The 5th section of the act of March 3, 1875, makes it the duty of the Circuit Court of the United States to remand a cause which has been removed from a State court when it shall appear to the satisfaction of the court, at any time after the suit has been removed, that such suit does not really and substantially involve a dispute or controversy properly within the jurisdiction of the court. For this purpose the Circuit Court retained its power over the suit and the parties until the end of the term at which the final decree was rendered. The parties were not, in law, discharged from their attendance in the cause until the close of the term, and the decree, though entered, was "in the breast of the court" until the final adjournment. Bac. Abr. tit. Amendment and Jeofail, A; Ex parte Lange, 18 Wall. 163; Goddard v. Ordway, 101 U.S. 745, 752. The order to remand can be made at any time during the pendency of the cause when it shall appear there is no jurisdiction. The fact that Ebenezer R. Ayres had filed his answer in the United States court is a matter of no importance. That fact did not of itself confer jurisdiction if there had been none before. It will be for the State court, when the case gets back there, to determine what shall be done with pleadings filed and testimony taken during the pendency of the suit in the other jurisdiction.
The suit was brought for the foreclosure of the mortgage, and a personal money decree for any balance that might remain due on the debt after the security of the mortgage was exhausted. The mortgage and the debt it secured presented the subject matter of the controversy in the case. Ebenezer Wiswall was one of the mortgagors and one of the debtors. The relief sought was against him and the other defendants. It involved a finding of the amount due from him and the others who were bound for the payment of the debt, and in a certain event an order for an execution against him personally for the collection of the money. The debt was a unit. Whatever sum was due from one was also due from all who were chargeable with its payment. There could not be a decree against a part of the defendants for one sum, and against the rest for another. Although Wiswall did not contest the amount of the claim of the complainants as set out in their bill, Frederick S. Ayres, one of the joint debtors, did; and if he succeeds in his defence it will, of necessity, inure to the benefit of Wiswall. The matter in dispute between the parties on the opposite side of the suit to enforce the mortgage, was the amount due on the mortgage debt. The complainants, citizens of New York, are on one side of the suit, and Ebenezer Wiswall, also a citizen of New York, and others, citizens of Michigan and Ohio, on the other. If the claim of the complainants is sustained, the decree will be against all the defendants. In order that the complainants may get all the relief they ask, and which, upon their showing in the bill, they are entitled to, Wiswall is a necessary and substantial party to the suit, and on the opposite side from them.
The material facts of this case are entirely different from those in the Removal Cases, 100 U.S. 457, where there was one controversy between the construction company and the railroad company as to the existence of a mechanics' lien and the amount due thereon, and another between the construction company and certain mortgage trustees as to the priority of their respective liens. In the progress of the cause the mechanics' lien was established against the company, and the property sold under the lien to pay the mechanics' debt. This ended that controversy. There then remained to be settled the other controversy between the construction company and the mortgage trustees, and we held that, as the railroad company was not interested in that dispute, it was to be treated as a nominal party only. It stood indifferent between the two real parties. No decree was asked against it, and the rights of the parties who were really contending could be fully settled without its presence.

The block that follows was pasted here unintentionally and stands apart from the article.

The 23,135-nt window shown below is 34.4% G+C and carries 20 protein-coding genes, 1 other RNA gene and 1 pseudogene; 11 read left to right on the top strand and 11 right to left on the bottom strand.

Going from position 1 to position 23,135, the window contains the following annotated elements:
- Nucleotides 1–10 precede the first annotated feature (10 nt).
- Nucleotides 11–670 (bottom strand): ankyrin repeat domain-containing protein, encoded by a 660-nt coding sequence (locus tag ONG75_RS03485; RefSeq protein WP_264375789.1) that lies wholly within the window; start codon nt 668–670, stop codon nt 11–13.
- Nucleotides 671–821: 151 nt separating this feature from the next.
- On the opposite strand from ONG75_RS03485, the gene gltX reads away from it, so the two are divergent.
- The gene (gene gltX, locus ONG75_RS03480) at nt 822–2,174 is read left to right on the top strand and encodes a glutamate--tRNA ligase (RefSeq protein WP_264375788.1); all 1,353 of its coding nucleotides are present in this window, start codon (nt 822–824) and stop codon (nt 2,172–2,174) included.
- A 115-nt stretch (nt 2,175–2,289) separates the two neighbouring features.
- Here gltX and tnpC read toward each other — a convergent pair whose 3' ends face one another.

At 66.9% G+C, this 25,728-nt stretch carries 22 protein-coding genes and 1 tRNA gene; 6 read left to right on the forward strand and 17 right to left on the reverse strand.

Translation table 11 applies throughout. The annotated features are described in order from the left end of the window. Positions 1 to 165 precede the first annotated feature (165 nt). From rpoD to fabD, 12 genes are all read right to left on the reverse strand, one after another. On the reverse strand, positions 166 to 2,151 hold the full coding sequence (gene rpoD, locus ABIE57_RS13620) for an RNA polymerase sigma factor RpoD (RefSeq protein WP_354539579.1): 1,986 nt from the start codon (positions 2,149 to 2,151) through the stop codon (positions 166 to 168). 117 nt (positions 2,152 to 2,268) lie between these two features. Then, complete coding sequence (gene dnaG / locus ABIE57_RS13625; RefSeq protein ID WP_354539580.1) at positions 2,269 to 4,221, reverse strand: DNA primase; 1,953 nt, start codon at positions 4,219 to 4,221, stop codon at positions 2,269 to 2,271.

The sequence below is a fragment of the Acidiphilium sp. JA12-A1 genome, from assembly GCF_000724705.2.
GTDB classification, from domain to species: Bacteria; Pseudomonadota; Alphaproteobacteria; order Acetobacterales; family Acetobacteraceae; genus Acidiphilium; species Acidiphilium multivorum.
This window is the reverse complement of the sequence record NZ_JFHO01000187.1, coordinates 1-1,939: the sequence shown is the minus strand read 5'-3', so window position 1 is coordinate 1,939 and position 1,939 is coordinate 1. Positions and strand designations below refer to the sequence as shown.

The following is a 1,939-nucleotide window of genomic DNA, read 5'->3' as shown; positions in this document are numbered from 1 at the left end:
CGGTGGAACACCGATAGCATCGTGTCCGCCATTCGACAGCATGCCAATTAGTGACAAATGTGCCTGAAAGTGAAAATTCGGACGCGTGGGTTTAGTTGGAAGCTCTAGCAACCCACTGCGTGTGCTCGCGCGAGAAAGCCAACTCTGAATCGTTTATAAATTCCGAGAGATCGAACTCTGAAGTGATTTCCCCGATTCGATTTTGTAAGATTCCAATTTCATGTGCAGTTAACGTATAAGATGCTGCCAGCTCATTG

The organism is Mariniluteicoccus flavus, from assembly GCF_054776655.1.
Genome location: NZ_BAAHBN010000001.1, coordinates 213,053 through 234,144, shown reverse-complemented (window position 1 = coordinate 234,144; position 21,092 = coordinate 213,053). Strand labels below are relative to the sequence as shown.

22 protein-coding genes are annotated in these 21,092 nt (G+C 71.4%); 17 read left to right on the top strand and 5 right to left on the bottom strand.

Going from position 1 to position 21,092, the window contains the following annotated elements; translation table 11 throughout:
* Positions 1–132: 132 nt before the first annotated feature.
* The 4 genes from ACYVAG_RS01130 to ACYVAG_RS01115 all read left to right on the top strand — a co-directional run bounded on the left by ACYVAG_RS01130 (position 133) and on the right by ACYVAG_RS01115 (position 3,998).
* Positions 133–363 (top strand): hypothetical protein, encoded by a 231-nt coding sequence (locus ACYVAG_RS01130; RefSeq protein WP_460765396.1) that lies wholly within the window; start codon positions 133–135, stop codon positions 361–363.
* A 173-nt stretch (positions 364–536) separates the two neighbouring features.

So in Pacific Railroad v. Ketchum, 101 U.S. 289, 298, we held that the trustees of a mortgage, which was being foreclosed at the suit of bondholders, might properly be arranged on the same side of the controversy about the foreclosure with the complainants, although they were nominally defendants, because there was no antagonism between them and the complainants, and no relief was asked against them. Here, however, relief is asked against Wiswall, and it grows directly out of the subject matter of the action, to wit, the collection of the mortgage debt which Wiswall owes jointly with the other debtors.
It follows that, as Wiswall was a citizen of the same State with the complainants, the suit was not removable under the first clause of § 2 of the act of 1875. All the parties on one side of the controversy were not citizens of different States from those on the other. Removal Cases, supra.
It remains to consider whether it was removable under the second clause, on the ground that there was in the suit "a controversy which is wholly between citizens of different States, and which can be fully determined as between them." The petition for removal was framed to meet this provision of the statute. What we have already said applies equally well to this branch of the case. The rule is now well established that this clause in the section refers only to suits where there exists "a separate and distinct cause of action, on which a separate and distinct suit might have been brought and complete relief afforded as to such cause of action, with all the parties on one side of that controversy citizens of different States from those on the other. To say the least, the case must be one capable of separation into parts, so that, in one of the parts, a controversy will be presented with citizens of one or more States on one side and citizens of other States on the other, which can be fully determined without the presence of the other parties to the suit as it has been begun." Frazer v. Jennison, 106 U.S. 191, 194. As has already been seen, this is not such a case. There is here but one cause of action. The personal decree which is asked against Wiswall is incident to the main purpose of the suit. It presents no separate cause of action. The fact that separate answers were filed which raised separate issues in defending against the one cause of action, does not create separate controversies within the meaning of that term as used in the statute. They simply present different questions to be settled in determining the rights of the parties in respect to the one cause of action for which the suit was brought. Hyde v. Ruble, 104 U.S. 407; Winchester v. Loud, 108 U.S. 130; Shainwald v. Lewis, 108 U.S. 158.
It follows that the suit was properly remanded, and the order of the Circuit Court to that effect is consequently